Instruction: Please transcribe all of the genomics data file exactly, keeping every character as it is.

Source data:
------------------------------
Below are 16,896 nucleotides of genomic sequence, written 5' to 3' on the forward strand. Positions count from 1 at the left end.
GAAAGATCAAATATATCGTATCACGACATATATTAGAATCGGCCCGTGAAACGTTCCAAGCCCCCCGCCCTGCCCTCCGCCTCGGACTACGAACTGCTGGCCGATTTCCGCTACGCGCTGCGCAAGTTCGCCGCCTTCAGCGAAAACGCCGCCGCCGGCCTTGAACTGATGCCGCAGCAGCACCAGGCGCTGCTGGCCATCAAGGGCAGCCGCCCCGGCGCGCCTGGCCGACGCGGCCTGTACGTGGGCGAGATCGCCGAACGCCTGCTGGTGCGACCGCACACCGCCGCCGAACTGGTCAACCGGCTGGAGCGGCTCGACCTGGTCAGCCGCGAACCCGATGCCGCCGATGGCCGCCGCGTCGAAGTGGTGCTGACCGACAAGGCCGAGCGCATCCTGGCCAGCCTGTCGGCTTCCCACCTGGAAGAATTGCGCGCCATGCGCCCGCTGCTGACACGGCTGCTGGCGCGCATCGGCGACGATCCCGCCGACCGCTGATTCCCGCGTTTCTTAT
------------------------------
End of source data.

Below are 16,896 nucleotides of genomic sequence, written 5' to 3' on the forward strand. Positions count from 1 at the left end.
GAAAGATCAAATATATCGTATCACGACATATATTAGAATCGGCCCGTGAAACGTTCCAAGCCCCCCGCCCTGCCCTCCGCCTCGGACTACGAACTGCTGGCCGATTTCCGCTACGCGCTGCGCAAGTTCGCCGCCTTCAGCGAAAACGCCGCCGCCGGCCTTGAACTGATGCCGCAGCAGCACCAGGCGCTGCTGGCCATCAAGGGCAGCCGCCCCGGCGCGCCTGGCCGACGCGGCCTGTACGTGGGCGAGATCGCCGAACGCCTGCTGGTGCGACCGCACACCGCCGCCGAACTGGTCAACCGGCTGGAGCGGCTCGACCTGGTCAGCCGCGAACCCGATGCCGCCGATGGCCGCCGCGTCGAAGTGGTGCTGACCGACAAGGCCGAGCGCATCCTGGCCAGCCTGTCGGCTTCCCACCTGGAAGAATTGCGCGCCATGCGCCCGCTGCTGACACGGCTGCTGGCGCGCATCGGCGACGATCCCGCCGACCGCTGATTCCCGCGTTTCTTAT